BAM Nuttall starts work on next stage Leeds flood scheme
BAM Nuttall, together with Mott MacDonald, started construction of new flood protection infrastructures on the river Aire, upstream of Leeds city. The start marks the beginning of the second phase of the Leeds Flood Alleviation Scheme.
The first phase of the Leeds flood scheme, that included flood protection barriers inside the city, was completed by BAM Nuttall and Mott MacDonald in 2017. This second phase will address the more catchment wide approach to reducing flood risks, including the construction of new defence walls, embankments and a large flood storage area that releases water only when safe.
Leeds City Council is working alongside the Environment Agency on this second phase which aims to invest 112.1 million UK pound in flood prevention measures to better protect 1,048 homes and 474 businesses.
In December 2015 when storm Eva hit the UK, the water level in the River Aire rose to a record height of 2.95 meter at Leeds Crown Point. Large parts of the city center were flooded.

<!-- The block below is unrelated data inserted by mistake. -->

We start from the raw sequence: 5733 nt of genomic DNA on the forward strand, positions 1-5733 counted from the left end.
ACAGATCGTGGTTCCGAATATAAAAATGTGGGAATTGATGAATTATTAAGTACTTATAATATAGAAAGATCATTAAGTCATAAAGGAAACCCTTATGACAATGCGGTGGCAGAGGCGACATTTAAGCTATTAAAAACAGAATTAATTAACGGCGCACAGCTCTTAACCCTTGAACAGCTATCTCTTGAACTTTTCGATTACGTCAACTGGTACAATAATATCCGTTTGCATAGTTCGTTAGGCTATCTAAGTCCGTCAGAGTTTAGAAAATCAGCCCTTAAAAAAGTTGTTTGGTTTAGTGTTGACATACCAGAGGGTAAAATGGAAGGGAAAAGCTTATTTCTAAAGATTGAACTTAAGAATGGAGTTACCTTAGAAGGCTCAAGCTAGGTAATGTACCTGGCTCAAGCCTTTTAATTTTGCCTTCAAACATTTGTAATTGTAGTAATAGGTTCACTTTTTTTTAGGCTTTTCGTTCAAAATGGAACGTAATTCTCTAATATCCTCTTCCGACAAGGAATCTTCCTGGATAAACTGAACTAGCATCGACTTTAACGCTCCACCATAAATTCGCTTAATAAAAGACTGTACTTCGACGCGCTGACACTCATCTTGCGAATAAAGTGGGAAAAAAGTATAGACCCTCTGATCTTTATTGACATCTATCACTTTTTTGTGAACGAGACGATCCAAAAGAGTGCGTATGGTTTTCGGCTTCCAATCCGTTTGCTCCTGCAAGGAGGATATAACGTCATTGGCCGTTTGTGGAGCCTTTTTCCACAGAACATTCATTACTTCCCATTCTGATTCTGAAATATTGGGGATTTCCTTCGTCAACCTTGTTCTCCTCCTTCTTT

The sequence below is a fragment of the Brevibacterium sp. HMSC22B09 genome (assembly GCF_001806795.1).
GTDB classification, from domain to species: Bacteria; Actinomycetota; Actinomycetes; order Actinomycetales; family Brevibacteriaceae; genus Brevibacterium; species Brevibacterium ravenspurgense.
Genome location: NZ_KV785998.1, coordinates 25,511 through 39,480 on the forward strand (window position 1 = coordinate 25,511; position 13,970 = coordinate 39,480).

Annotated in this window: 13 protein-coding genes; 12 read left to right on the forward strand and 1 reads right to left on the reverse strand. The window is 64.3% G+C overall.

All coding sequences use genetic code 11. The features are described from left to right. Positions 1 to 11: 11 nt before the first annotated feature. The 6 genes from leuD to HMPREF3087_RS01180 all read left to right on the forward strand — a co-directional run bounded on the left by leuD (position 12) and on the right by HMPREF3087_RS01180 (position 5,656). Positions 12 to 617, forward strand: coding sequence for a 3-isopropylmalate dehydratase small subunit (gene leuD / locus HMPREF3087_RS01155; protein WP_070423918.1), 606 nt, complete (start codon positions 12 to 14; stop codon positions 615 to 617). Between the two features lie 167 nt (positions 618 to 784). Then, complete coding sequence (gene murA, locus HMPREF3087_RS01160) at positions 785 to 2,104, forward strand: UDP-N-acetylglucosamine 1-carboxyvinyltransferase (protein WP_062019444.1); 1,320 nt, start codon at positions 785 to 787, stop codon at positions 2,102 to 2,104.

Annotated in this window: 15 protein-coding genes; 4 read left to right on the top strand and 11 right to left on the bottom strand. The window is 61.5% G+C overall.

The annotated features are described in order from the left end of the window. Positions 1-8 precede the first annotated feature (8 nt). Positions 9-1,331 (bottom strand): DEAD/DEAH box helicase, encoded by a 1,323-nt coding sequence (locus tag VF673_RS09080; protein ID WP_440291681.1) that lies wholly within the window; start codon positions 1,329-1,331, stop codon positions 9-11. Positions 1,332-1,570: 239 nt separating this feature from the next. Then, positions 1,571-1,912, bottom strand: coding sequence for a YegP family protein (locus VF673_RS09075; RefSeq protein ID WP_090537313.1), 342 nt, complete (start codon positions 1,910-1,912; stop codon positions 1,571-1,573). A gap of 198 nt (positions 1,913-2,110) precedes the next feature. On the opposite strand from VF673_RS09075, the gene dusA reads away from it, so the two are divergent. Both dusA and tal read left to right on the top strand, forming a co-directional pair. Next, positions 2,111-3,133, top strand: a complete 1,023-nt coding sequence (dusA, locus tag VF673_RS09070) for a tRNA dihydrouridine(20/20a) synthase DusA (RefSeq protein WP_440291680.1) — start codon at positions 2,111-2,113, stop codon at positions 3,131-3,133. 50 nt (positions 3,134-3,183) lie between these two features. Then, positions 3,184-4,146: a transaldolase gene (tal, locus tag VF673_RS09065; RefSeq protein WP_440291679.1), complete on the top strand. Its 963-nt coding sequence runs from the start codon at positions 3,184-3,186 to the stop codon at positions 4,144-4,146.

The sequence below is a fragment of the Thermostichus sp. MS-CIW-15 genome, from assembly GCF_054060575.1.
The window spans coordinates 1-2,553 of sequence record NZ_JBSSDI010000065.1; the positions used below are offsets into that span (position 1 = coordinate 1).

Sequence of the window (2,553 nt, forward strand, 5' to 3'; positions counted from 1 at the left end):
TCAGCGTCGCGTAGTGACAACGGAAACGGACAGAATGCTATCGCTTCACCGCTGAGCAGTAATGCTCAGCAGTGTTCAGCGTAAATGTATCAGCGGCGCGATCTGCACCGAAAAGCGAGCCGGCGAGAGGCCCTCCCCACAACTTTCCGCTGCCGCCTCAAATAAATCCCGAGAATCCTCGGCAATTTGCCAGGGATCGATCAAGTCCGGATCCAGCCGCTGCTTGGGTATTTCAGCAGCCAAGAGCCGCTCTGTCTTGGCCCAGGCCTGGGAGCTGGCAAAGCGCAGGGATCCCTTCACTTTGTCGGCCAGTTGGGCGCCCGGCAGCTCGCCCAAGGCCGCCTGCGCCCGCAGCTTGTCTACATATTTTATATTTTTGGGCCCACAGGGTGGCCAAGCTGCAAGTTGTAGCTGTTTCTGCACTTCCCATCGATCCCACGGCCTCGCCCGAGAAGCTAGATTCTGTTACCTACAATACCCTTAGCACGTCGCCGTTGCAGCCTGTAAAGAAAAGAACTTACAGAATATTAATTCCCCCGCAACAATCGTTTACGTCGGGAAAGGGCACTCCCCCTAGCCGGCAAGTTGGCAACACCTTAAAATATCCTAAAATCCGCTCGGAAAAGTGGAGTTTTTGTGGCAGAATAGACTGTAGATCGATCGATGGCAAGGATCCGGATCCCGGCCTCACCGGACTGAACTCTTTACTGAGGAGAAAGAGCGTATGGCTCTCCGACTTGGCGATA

Prevent a recurrence
Leader of Leeds City Council Councillor Judith Blake said: ‘Seeing work happening on the ground will hopefully give reassurance to the communities, businesses and residents in the Kirkstall Corridor and upstream that soon they will have measures in place to prevent a repeat of the catastrophic damage and pain caused by the impact of Storm Eva.’
Blake called on the government to keep supporting her city in achieving the highest possible level of flood protection, ‘and make our city as resilient as we can make it to the increasing threat of extreme weather events due to climate change.’
The project also incorporates a flagship Natural Flood Management (NFM) programme. Natural flood management is when natural processes are used to reduce the risk of flooding.
A team, led by Leeds City Council, is working with partners and landowners across the catchment to deliver a range of measures, such as the creation of new woodland and other natural features. These techniques will hold back water to help reduce the flow of rainwater into the river and help reduce the impacts of climate change.